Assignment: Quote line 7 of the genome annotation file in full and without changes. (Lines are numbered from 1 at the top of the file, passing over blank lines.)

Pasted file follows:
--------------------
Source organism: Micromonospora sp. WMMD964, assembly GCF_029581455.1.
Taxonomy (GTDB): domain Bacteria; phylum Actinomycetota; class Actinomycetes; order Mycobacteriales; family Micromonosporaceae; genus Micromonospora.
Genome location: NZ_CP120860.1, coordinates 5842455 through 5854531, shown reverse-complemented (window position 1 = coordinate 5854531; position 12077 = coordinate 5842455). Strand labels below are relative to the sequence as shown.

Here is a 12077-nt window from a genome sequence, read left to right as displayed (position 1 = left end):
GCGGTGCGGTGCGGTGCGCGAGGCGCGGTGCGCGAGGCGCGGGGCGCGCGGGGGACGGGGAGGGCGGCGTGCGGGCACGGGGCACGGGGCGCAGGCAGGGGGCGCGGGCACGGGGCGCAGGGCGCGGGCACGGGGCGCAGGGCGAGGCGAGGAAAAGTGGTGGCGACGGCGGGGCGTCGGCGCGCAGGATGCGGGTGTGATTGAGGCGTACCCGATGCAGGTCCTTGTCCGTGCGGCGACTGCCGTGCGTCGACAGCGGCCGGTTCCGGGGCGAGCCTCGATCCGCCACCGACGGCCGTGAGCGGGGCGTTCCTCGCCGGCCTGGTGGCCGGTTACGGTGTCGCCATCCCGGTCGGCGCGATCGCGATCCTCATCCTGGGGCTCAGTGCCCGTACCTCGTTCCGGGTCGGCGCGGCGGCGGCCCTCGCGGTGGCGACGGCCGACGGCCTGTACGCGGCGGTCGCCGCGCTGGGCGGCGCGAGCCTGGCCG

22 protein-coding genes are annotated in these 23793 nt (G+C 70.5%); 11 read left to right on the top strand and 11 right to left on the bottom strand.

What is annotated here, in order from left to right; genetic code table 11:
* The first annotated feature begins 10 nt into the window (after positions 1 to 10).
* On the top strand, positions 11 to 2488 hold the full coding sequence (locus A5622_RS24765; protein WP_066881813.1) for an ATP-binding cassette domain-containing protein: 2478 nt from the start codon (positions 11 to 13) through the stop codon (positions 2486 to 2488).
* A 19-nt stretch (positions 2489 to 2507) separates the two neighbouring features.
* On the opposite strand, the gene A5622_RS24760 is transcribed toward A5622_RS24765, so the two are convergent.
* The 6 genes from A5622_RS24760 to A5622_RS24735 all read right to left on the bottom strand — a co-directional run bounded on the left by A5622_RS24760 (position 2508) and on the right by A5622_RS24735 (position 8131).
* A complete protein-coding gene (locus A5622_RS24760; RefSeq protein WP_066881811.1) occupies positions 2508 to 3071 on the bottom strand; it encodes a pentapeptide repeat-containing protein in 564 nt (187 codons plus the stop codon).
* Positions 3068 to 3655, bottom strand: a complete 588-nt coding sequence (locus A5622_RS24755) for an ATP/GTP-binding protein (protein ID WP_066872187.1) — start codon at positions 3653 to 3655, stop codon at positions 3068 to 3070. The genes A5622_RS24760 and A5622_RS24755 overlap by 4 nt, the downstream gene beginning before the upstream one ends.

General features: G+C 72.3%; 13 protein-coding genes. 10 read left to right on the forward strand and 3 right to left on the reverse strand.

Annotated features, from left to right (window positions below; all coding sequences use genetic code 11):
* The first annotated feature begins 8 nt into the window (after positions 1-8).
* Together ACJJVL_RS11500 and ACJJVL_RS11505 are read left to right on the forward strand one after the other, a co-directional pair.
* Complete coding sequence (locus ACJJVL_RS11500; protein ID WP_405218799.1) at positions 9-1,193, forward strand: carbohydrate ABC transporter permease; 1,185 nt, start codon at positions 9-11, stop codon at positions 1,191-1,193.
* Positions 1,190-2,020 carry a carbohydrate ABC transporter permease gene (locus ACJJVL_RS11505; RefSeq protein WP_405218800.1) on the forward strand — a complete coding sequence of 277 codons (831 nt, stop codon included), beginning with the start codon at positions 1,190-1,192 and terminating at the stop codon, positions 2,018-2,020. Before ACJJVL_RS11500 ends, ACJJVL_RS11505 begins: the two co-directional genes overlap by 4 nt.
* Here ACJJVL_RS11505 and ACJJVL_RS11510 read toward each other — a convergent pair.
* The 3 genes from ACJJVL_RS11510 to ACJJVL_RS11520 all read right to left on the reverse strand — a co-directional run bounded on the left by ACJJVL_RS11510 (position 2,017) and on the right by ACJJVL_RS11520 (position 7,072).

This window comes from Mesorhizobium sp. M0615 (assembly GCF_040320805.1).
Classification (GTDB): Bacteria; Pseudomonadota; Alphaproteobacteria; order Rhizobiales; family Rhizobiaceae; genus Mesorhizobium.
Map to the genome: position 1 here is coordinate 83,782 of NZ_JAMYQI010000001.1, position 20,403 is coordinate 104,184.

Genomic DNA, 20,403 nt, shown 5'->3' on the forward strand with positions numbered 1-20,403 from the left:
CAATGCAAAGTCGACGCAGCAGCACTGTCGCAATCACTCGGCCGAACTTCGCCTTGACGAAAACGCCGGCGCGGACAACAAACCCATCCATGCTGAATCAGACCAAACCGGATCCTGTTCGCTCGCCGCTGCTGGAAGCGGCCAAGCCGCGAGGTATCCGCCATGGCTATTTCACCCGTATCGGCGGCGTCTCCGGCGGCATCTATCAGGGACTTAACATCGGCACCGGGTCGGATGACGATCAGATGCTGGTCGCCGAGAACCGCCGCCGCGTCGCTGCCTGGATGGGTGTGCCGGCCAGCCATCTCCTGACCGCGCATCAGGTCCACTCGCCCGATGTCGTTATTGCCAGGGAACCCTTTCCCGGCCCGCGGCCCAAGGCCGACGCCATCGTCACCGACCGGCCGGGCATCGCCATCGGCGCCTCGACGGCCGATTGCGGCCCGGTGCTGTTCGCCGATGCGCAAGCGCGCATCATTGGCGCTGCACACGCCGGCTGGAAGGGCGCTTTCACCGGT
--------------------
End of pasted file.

What is annotated here, in order from left to right; genetic code table 11: